THE SCIENTIST (scientific freedoms) is a single sentence which Galileo is said to have murmured after he was forced by Church authorities to deny that the Earth traveled around the Sun.

eppur si muove...

And yet it moves....

Galileo Galilei, 1633

THE GENIUS (artistic freedoms) is drawn from Beethoven’s asinine response to criticism of his string writing.

Does he suppose that I am thinking about his miserable violin when the spirit is speaking to me?

Glaubt er, daß ich an seine elende Geige denke, wenn der Geist zu mir spricht?

Ludwig van Beethoven, early 19th cent.

THE COURT (freedom of speech) consists of excerpts from two Supreme Court decisions written by Judges Learned Hand and Oliver Wendell Holmes. Until the final section, the words are "freed" from their original meanings and recombined. The opening gesture answers the question often posed to free speech advocates: Does "freedom of speech" give one the right to shout "Fire!" in a public auditorium?"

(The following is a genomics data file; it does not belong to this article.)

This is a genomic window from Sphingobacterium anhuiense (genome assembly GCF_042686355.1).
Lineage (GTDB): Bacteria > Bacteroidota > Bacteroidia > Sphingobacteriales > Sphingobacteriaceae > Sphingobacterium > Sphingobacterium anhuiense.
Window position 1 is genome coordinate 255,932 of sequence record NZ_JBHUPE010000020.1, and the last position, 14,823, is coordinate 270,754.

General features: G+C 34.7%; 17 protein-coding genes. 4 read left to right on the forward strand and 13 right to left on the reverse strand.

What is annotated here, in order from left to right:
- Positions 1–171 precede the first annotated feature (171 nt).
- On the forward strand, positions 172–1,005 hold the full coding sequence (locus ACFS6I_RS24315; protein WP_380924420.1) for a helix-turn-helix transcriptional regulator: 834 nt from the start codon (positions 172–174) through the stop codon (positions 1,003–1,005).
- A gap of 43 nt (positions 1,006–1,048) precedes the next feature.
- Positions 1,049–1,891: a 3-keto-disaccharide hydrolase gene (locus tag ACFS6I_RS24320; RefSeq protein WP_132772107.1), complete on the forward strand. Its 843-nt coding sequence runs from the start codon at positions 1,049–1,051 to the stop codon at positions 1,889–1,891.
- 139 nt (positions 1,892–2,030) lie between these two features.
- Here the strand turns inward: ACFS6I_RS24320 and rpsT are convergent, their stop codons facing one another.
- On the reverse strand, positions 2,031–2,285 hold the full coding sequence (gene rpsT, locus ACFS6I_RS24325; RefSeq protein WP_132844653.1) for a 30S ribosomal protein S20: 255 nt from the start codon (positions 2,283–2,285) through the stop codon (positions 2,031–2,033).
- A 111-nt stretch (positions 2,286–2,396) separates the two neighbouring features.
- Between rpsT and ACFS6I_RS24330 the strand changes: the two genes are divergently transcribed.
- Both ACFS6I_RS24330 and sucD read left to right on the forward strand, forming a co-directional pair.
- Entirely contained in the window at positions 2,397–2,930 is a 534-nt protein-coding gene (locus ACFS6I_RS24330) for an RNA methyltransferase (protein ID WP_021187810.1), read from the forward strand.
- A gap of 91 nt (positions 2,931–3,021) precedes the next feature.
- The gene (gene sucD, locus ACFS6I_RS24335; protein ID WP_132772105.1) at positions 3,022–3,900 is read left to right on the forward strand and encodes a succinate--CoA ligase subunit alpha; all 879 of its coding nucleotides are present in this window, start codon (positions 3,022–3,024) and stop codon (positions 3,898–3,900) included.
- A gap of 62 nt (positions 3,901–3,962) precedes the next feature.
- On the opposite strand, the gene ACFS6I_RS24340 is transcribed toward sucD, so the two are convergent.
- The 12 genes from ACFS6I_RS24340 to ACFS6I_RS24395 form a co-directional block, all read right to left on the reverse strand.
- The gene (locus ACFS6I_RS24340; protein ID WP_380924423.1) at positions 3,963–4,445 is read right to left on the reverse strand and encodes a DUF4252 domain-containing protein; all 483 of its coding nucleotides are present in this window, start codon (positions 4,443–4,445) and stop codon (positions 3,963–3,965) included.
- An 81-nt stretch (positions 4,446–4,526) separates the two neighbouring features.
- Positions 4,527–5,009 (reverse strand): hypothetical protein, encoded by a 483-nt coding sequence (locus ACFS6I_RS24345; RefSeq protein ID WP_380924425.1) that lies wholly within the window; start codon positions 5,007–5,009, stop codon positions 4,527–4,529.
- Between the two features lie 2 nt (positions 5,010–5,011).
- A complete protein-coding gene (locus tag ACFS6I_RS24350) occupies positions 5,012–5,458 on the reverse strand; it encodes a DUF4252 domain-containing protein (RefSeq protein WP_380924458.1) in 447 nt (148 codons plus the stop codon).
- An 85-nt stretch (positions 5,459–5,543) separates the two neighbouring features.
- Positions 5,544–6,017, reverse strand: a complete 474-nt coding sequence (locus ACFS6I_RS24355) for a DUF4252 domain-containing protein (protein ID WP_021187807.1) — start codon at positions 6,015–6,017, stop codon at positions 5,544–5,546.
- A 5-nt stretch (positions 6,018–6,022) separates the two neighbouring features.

Every idea is an incitement. 
[Although] eloquence may set fire to Reason we should be eternally vigilant against attempts to check the expression of opinions that we loathe.

Right conclusions are gathered out of a multitude of tongues. 
To many this always will be folly; but we have staked upon it our all.

Oliver Wendell Holmes, Gitlow v. New York (1925); Abrams v. United States (1919)
Learned Hand, United States v. Associated Press (1943)

MRS SATAN MEETS THE DIVINE MARQUIS (sexual freedoms) combines texts by Victoria Woodhull, a 19th-century feminist, with some remarkably similar (and characteristic) excerpts from the 18th-century libertine, the Marquis de Sade.


Je suis une amante libre. 
J'ai le droit inaliénable...et naturel
d'aimer, quelle que soit la durée de mon amour, 
de changer cet amour autant que cela me plaît…

I am a free lover. 
I have an inalienable...and natural right
to love as long or short a period as I can;